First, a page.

- The U.S. Chamber of Commerce Vigorously Opposed Occupational Safety Regulations and “Led the Fight to Defeat the 1968 Bill.” In an article written between the initial bill supported by President Johnson and the second bill, that passed, supported by President Nixon, the New York Times reported: “The first legislation providing for a comprehensive nationwide system of health and safety standards was proposed last year by President Johnson. Strongly supported by labor, the bill ran into immediate and vigorous opposition from industry, led by the Chamber of Commerce of the United States.” [New York Times, 12/10/69; New York Times, 3/19/70]
- U.S. Chamber Argued That OSHA Was a Failure. In 1979, the U.S. Chamber of Commerce charged “that the Occupational Safety and Health Administration had failed to reduce worker injuries and illnesses significantly since its inception in 1970.” Mark De Bernardo of the Chamber wrote, “In the wake of piles of more O.S.H.A. rules and paperwork, fatal injuries on the job soared by more than 24 percent from 1976 to 1977.” [New York Times, 8/27/79]
From Alaska to Washington, DC, Backlash Against the Chamber Grows
Over the last ten days, the U.S. Chamber has faced backlash on two unlikely fronts: from anti-corruption advocates pushing back on the Chamber’s proposals to essentially gut the Foreign Corrupt Practices Act, and from a local chamber in Homer, Alaska– the latest local Chamber to officially cut ties with the U.S. Chamber over its partisan political activity and anti-climate agenda. That groups are challenging the Chamber isn’t new; that the backlash has reached as far as ruby-red Alaska, and with traditionally non-political groups, is new.
Anti-corruption and governmental transparency advocates caught wind of a Chamber report released almost a year ago suggesting major changes to the Foreign Corrupt Practices Act and have sprung into action with Open Society Foundations releasing a new report that refutes the Chamber’s ostensibly “pro-bribery” report almost line by line. The Chamber’s suggested amendments have not even been introduced yet in the halls of Congress and it seems like advocates hope to keep it that way, staying well ahead of the fray.
Similarly, the AP reported at length on a recent decision by the Homer Chamber of Commerce in Alaska to cut ties with the U.S. Chamber of Commerce. In the past, stories of local chambers ditching the U.S. Chamber have often arisen after the national Chamber plays partisan politics in localities during election season or in reaction to unpopular, controversial U.S. Chamber agendas like when officials denied climate change science and called for a Scopes Monkey Trial.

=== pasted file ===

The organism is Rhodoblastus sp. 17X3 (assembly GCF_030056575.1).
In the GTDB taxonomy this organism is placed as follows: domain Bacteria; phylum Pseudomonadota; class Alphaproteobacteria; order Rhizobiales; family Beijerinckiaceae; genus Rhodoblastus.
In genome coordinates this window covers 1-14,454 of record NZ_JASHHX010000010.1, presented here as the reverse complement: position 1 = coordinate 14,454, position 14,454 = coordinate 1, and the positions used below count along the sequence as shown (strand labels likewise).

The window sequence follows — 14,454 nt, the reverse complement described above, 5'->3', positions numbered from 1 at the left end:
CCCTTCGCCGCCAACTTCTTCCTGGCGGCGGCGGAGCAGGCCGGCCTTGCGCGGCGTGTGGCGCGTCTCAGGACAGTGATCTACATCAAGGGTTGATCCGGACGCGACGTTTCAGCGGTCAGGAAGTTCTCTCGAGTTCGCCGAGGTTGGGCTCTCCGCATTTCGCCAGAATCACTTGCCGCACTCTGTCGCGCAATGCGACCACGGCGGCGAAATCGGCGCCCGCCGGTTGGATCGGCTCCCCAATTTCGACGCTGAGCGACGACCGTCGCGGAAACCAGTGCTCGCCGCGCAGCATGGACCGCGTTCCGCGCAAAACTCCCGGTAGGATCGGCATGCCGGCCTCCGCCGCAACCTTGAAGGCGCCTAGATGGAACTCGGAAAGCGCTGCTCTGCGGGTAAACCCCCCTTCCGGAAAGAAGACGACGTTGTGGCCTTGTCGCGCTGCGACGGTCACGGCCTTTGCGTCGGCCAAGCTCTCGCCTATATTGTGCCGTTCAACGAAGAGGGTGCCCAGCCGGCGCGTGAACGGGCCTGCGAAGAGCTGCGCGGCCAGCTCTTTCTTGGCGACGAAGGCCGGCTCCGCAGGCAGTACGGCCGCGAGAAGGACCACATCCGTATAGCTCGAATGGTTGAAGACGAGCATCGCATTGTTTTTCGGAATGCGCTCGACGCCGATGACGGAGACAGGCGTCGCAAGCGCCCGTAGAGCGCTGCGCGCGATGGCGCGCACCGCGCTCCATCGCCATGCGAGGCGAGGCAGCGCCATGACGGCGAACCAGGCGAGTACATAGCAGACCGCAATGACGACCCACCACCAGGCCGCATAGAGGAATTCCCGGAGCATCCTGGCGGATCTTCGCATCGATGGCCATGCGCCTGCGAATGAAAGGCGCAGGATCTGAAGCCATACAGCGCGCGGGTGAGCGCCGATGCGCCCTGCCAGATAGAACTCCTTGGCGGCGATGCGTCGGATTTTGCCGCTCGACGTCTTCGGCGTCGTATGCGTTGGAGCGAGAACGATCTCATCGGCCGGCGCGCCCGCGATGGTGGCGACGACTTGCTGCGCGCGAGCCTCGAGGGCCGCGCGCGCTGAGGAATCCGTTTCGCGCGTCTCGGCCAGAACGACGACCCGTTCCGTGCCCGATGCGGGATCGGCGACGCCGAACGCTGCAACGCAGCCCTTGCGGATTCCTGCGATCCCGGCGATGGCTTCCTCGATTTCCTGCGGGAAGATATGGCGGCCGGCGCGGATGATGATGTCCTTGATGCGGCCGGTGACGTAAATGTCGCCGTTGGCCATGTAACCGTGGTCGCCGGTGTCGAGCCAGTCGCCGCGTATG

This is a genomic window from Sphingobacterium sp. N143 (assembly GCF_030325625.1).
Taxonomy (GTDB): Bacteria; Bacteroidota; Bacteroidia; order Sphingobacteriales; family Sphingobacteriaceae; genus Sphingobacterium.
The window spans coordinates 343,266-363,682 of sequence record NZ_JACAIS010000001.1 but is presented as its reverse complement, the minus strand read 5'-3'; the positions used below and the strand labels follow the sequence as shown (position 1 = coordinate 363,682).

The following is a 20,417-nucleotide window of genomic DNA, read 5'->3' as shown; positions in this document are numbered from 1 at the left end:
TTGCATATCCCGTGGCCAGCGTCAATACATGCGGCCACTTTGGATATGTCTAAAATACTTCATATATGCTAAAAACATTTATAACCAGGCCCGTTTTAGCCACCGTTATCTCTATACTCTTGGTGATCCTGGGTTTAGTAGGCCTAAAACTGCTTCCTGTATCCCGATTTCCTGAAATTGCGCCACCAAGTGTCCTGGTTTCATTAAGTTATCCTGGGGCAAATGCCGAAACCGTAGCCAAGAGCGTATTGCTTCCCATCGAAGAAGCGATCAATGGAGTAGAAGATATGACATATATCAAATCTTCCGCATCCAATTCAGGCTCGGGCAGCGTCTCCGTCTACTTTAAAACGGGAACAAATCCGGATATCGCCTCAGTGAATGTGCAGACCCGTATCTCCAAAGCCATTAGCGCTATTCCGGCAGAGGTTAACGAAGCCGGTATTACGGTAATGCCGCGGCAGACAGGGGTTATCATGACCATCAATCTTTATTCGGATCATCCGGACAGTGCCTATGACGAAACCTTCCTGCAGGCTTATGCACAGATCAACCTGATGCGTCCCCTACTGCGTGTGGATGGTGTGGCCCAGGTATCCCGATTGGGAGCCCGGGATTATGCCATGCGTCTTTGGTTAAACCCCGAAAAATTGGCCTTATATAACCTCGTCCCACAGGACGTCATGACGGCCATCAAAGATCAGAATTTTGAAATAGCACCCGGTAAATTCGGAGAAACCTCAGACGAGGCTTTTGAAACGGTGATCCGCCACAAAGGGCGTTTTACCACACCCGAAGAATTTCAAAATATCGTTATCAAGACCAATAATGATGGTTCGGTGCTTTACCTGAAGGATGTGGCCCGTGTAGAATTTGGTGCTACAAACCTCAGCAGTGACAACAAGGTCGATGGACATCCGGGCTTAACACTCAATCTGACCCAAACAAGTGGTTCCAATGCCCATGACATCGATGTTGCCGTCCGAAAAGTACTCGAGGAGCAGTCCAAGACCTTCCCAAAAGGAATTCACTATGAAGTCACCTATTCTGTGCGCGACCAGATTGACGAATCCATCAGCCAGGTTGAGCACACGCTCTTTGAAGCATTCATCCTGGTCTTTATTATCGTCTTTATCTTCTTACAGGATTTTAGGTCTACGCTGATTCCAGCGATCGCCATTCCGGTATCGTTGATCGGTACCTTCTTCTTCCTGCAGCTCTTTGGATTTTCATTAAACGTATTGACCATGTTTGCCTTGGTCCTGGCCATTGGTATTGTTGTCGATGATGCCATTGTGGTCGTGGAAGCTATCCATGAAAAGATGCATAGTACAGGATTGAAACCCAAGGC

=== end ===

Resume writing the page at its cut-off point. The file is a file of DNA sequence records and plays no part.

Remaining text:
The tides are clearly turning. Advocates and local chambers alike are getting out in front of the “Goliath” U.S. Chamber’s anticipated actions rather than waiting for a next move. We think this is only the beginning of a slurry of advocates, local chambers, local business leaders, and investors from around the United States, and maybe the world, who will realize that there is no better time to hold the secretly-funded U.S. Chamber accountable for its partisanship and its misleading, industry-driven agenda.
Since 2009, almost 60 local Chambers have distanced themselves from the U.S. Chamber of Commerce. See and download a full list here.
Chamber’s Proposals to Gut FCPA: Key Coverage
Reuters: Fight brews over US anti-bribery law as fines jump 9/16/11 http://af.reuters.com/article/cameroonNews/idAFS1E78B1ZL20110916
WSJ:Friday Bout: Open Society Foundations Vs. US Chamber of Commerce By Joe Palazzolo 9/16/11 http://blogs.wsj.com/corruption-currents/2011/09/16/friday-bout-open-society-foundations-vs-us-chamber-of-commerce/
IPS News: Changing Key Law Could Mean “License to Bribe” By Amanda Wilson 9/17/11 http://ipsnews.net/news.asp?idnews=105142
FCPA Reform Rhetoric Heats Up, FCPA Professor blog, 9/19/11 http://www.fcpaprofessor.com/fcpa-reform-rhetoric-heats-up
Homer, AK Chamber Makes National News Quitting the U.S. Chamber
AP: Local AK chamber joins departures from US Chamber 9/18/11 http://www.cbsnews.com/stories/2011/09/18/ap/business/main20107901.shtml
Alaska Native News: Homer Chamber of Commerce Cuts Ties with U.S. Chamber, By GW Rastopsoff, 9/19 http://www.alaska-native news.com/article/State_News/State_News/Homer_Chamber_of_Commerce_Cuts_Ties_With_US_Chamber/23296
The U.S. Chamber’s Push to Ease Corporate Bribery Overseas